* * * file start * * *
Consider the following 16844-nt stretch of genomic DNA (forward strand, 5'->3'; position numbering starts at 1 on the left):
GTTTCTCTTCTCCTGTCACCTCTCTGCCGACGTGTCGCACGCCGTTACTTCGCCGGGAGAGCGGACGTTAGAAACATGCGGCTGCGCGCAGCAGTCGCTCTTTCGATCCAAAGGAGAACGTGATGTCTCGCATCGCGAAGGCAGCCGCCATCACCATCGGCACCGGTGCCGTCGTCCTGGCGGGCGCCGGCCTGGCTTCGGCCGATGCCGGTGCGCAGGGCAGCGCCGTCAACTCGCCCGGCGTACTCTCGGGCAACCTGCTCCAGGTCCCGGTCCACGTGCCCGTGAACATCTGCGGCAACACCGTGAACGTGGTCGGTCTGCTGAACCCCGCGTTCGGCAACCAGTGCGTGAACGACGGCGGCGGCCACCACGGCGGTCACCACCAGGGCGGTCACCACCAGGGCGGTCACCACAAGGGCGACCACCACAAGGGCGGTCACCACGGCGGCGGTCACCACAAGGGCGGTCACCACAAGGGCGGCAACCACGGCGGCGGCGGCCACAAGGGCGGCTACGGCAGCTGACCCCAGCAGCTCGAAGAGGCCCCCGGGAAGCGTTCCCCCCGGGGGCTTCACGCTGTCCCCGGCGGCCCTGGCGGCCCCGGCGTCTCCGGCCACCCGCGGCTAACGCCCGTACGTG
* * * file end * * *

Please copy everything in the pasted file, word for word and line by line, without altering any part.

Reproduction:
Consider the following 16844-nt stretch of genomic DNA (forward strand, 5'->3'; position numbering starts at 1 on the left):
GTTTCTCTTCTCCTGTCACCTCTCTGCCGACGTGTCGCACGCCGTTACTTCGCCGGGAGAGCGGACGTTAGAAACATGCGGCTGCGCGCAGCAGTCGCTCTTTCGATCCAAAGGAGAACGTGATGTCTCGCATCGCGAAGGCAGCCGCCATCACCATCGGCACCGGTGCCGTCGTCCTGGCGGGCGCCGGCCTGGCTTCGGCCGATGCCGGTGCGCAGGGCAGCGCCGTCAACTCGCCCGGCGTACTCTCGGGCAACCTGCTCCAGGTCCCGGTCCACGTGCCCGTGAACATCTGCGGCAACACCGTGAACGTGGTCGGTCTGCTGAACCCCGCGTTCGGCAACCAGTGCGTGAACGACGGCGGCGGCCACCACGGCGGTCACCACCAGGGCGGTCACCACCAGGGCGGTCACCACAAGGGCGACCACCACAAGGGCGGTCACCACGGCGGCGGTCACCACAAGGGCGGTCACCACAAGGGCGGCAACCACGGCGGCGGCGGCCACAAGGGCGGCTACGGCAGCTGACCCCAGCAGCTCGAAGAGGCCCCCGGGAAGCGTTCCCCCCGGGGGCTTCACGCTGTCCCCGGCGGCCCTGGCGGCCCCGGCGTCTCCGGCCACCCGCGGCTAACGCCCGTACGTG